That's a bit of a jump in my amateur opinion, Ron.

This looks dramatic, but it might be useful to understand what all the colors really mean.  I just don't buy that we're seeing serious deformations or that the patch somehow found itself suddenly unstable - especially with all the surrounding skins seemingly intact.

Why not also use Glickman's skills to check the cover dimensions and juxtaposition to STA 320 rivets?  That seems like a more direct investigatory effort to answer this riddle.

AS might the photo review this coming week in Miami.  A really good picture can remove all doubt, either way.  I hope one is found.
- Jeff Neville

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Ric Gillespie

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Re: 2-2-V-1 - patch?
« Reply #1055 on: December 07, 2014, 03:54:49 PM »

If we suspect that it's just a play of light creating an illusion on the patch, then why isn't it playing a similar illusion on the other skin of the plane?

There's really no doubt about it.  In the opinion of a professional who makes his living as an expert witness in court cases involving photogrammetric interpretation, both Darwin photos (hangar and fueling) taken under entirely different lighting conditions show unmistakable deformation of the patch consistent with oil-canning.  In the opinion of a forensic metallurgist professor at MIT, the row of large rivet holes along the bottom edge of the artifact show evidence of fatigue cracking and the smaller rivet holes in the oil-canning area show dimpling that indicates pressure that is trying to force the skin outward.

In the Darwin Fueling photo deformation in the patch matches deformation in the artifact.  In the same photo, other deformation suggesting the presence of a vertical stiffener at Station 307 matches the presence of deformation on the artifact suggesting the presence of a vertical stiffener at Station 307. 

The question of whether the artifact fits within the dimensions of the patch was addressed and answered by physical comparison with a Lockheed 10 aircraft.

Amateur opinions will invariably vary. 

 
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JNev

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Re: 2-2-V-1 - patch?
« Reply #1056 on: December 07, 2014, 04:33:31 PM »

Amateur opinions will invariably vary.

As will some by other professionals.  But Godspeed to Miami - hopefully more can be found.
- Jeff Neville

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Ron Lyons

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Re: 2-2-V-1 - patch?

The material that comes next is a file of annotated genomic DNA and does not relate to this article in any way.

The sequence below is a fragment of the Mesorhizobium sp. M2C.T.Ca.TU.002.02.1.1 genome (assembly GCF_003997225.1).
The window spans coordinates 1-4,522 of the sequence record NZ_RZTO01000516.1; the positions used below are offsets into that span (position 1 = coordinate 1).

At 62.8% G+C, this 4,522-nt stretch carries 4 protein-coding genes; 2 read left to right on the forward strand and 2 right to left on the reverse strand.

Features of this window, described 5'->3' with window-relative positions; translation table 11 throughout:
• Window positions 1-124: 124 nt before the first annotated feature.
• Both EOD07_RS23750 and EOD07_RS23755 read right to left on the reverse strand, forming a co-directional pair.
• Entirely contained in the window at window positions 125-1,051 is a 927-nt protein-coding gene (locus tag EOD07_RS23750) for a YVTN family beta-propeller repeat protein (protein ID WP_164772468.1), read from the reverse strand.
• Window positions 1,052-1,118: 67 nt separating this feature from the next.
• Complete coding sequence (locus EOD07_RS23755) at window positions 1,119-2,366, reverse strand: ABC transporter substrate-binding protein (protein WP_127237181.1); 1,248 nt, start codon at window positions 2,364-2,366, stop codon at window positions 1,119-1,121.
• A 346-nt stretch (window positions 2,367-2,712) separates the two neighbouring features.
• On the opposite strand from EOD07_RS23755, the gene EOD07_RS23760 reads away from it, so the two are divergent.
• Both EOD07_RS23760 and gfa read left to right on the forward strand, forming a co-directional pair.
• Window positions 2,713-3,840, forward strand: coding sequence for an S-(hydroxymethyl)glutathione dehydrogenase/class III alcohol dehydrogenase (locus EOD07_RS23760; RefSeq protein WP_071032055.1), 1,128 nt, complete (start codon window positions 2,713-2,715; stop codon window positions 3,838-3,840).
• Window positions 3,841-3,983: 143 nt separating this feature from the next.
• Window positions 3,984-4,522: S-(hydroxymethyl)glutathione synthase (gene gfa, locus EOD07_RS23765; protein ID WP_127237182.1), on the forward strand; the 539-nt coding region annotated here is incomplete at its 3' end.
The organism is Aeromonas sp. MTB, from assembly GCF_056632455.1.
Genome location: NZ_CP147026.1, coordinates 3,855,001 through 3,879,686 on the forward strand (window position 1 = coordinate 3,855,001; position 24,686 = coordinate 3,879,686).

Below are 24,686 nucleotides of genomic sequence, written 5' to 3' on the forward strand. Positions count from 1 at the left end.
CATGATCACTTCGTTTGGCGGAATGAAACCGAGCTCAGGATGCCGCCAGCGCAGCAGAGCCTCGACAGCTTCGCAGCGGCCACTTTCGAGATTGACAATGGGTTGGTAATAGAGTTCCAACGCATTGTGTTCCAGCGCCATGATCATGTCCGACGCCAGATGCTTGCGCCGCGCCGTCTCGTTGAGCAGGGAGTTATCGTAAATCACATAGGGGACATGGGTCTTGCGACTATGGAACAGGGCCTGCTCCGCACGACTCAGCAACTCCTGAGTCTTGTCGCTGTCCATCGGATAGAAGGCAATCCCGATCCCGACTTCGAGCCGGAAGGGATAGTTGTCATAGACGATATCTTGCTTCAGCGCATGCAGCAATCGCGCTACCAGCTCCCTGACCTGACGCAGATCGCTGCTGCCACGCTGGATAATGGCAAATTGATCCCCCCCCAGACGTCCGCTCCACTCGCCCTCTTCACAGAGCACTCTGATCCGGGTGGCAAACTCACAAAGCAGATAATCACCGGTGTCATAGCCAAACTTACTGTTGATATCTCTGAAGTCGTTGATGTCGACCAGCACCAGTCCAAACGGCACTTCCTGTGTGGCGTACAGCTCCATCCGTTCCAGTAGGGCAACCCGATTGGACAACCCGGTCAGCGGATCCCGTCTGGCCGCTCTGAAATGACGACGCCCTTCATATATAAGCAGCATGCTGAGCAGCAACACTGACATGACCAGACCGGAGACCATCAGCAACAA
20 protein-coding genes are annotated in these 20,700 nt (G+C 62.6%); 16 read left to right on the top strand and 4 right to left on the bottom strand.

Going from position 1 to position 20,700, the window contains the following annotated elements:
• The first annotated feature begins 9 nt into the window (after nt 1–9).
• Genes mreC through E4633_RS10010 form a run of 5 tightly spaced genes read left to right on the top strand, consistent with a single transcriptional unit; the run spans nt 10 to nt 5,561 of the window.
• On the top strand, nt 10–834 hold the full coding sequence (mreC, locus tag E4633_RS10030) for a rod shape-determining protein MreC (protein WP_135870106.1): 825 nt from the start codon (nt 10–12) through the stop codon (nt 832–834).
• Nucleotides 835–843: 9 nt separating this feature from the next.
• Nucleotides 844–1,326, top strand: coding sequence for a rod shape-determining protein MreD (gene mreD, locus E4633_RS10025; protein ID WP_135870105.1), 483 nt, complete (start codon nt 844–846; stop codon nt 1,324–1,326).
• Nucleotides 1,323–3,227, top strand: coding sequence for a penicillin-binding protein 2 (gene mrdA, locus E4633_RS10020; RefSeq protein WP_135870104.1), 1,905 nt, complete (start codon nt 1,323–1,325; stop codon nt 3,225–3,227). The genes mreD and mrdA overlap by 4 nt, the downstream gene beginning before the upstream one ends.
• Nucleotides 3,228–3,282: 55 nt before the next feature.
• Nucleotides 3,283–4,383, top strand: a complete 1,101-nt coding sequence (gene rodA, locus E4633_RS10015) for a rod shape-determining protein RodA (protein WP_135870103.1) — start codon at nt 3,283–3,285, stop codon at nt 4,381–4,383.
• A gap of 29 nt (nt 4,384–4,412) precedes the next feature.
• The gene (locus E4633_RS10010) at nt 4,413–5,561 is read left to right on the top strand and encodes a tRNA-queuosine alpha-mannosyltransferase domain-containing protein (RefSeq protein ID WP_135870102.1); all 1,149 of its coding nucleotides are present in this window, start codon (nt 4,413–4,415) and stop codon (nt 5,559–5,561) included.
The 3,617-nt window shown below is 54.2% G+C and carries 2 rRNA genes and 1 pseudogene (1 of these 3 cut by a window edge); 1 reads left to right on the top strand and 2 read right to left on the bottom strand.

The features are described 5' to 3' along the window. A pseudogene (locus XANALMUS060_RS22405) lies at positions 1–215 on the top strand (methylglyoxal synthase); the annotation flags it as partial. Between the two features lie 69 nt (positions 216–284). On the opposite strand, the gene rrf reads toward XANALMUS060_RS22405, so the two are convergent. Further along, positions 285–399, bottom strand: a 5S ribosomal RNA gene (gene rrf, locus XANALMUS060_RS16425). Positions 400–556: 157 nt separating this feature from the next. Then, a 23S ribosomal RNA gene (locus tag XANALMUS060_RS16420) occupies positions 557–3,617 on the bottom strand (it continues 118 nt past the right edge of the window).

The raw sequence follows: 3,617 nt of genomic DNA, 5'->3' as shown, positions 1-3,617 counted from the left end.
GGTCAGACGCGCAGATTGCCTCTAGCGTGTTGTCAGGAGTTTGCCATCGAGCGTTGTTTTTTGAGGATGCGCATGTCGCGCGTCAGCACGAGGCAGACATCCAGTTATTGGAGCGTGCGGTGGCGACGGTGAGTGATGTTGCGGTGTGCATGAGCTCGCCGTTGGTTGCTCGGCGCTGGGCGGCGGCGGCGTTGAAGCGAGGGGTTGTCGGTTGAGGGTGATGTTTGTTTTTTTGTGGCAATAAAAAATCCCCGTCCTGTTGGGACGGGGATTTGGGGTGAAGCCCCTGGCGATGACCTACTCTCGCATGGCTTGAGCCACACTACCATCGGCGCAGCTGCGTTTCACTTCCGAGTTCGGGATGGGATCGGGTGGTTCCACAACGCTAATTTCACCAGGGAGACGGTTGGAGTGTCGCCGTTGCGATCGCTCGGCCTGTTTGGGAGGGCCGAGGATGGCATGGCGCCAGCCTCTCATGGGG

« Reply #1057 on: December 07, 2014, 10:41:25 PM »

I say this with all respect, it's just a supposition... I wonder if some observers just aren't good at seeing ripples and deformities in sheet metal?  I remember these tests in school when I was a kid where they would show you geometric shapes, and rotate them all these different ways, and you were supposed to pick the proper one, rotated a different way.  Some people did well on them, others just didn't see it.

Sort of like how certain people are really good at body work (car repair) because they can see and feel deformities, other people aren't good at it and can't tell if something's tweaked slightly.

To my eyes, the thing is clearly bent, yet several people in several comments don't seem to see anything.  Every picture of the patch I've seen shows the metal is clearly bent.  Whether it was distorted when installed, or distorted after some hard landings may be arguable, but it's hard for me to ignore my eyes and suppose that it's a trick of light... in every photo... on only that 1 panel...
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JNev

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Re: 2-2-V-1 - patch?
« Reply #1058 on: December 08, 2014, 05:44:44 AM »

With all due respect to all myself, why not wait and see if better photos surface in Miami this week?  That might just take  the guesswork out of this.

Nobody but possibly Ric would like to see 2-2-V-1 pan out here more than me, I assure you.
- Jeff Neville

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« Last Edit: December 08, 2014, 07:37:06 PM by Jeffrey Neville »
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Tim Collins